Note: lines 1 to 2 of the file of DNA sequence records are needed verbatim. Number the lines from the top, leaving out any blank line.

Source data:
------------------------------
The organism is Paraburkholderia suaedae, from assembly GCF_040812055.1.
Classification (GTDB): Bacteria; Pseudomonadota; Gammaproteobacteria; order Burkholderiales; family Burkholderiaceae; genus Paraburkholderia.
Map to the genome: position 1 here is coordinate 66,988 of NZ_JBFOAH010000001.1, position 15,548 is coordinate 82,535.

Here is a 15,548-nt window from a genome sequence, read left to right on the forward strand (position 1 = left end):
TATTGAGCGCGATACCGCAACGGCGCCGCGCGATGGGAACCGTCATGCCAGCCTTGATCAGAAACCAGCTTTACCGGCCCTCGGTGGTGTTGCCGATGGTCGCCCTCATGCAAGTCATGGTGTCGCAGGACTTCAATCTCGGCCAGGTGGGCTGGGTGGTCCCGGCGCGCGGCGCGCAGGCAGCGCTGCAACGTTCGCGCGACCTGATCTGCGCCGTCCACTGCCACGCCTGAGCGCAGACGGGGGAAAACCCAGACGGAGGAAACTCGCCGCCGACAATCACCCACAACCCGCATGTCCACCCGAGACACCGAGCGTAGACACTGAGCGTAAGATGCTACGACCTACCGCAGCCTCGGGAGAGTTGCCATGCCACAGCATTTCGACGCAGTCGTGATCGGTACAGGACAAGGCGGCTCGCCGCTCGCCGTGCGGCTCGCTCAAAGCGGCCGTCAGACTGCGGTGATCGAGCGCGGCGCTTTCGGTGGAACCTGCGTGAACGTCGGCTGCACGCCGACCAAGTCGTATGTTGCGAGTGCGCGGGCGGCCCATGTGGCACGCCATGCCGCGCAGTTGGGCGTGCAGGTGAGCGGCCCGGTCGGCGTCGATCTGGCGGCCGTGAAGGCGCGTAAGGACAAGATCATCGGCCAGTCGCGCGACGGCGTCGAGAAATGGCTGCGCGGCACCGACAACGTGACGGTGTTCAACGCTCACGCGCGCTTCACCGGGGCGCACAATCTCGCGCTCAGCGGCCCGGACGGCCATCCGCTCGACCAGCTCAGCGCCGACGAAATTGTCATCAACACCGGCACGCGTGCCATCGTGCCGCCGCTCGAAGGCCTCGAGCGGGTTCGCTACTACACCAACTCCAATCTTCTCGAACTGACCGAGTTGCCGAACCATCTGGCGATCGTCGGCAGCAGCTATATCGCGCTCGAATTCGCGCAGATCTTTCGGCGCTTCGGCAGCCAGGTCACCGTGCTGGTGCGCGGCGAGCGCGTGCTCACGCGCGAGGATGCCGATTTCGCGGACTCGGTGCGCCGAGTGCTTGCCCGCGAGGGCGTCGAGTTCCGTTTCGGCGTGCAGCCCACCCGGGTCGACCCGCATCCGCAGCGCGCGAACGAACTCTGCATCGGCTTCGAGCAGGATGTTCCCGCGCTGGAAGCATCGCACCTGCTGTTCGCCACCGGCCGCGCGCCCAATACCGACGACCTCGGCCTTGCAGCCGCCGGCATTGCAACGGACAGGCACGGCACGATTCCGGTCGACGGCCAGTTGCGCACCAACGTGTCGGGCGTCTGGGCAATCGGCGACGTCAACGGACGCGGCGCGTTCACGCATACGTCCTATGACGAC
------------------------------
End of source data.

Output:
The organism is Paraburkholderia suaedae, from assembly GCF_040812055.1.
Classification (GTDB): Bacteria; Pseudomonadota; Gammaproteobacteria; order Burkholderiales; family Burkholderiaceae; genus Paraburkholderia.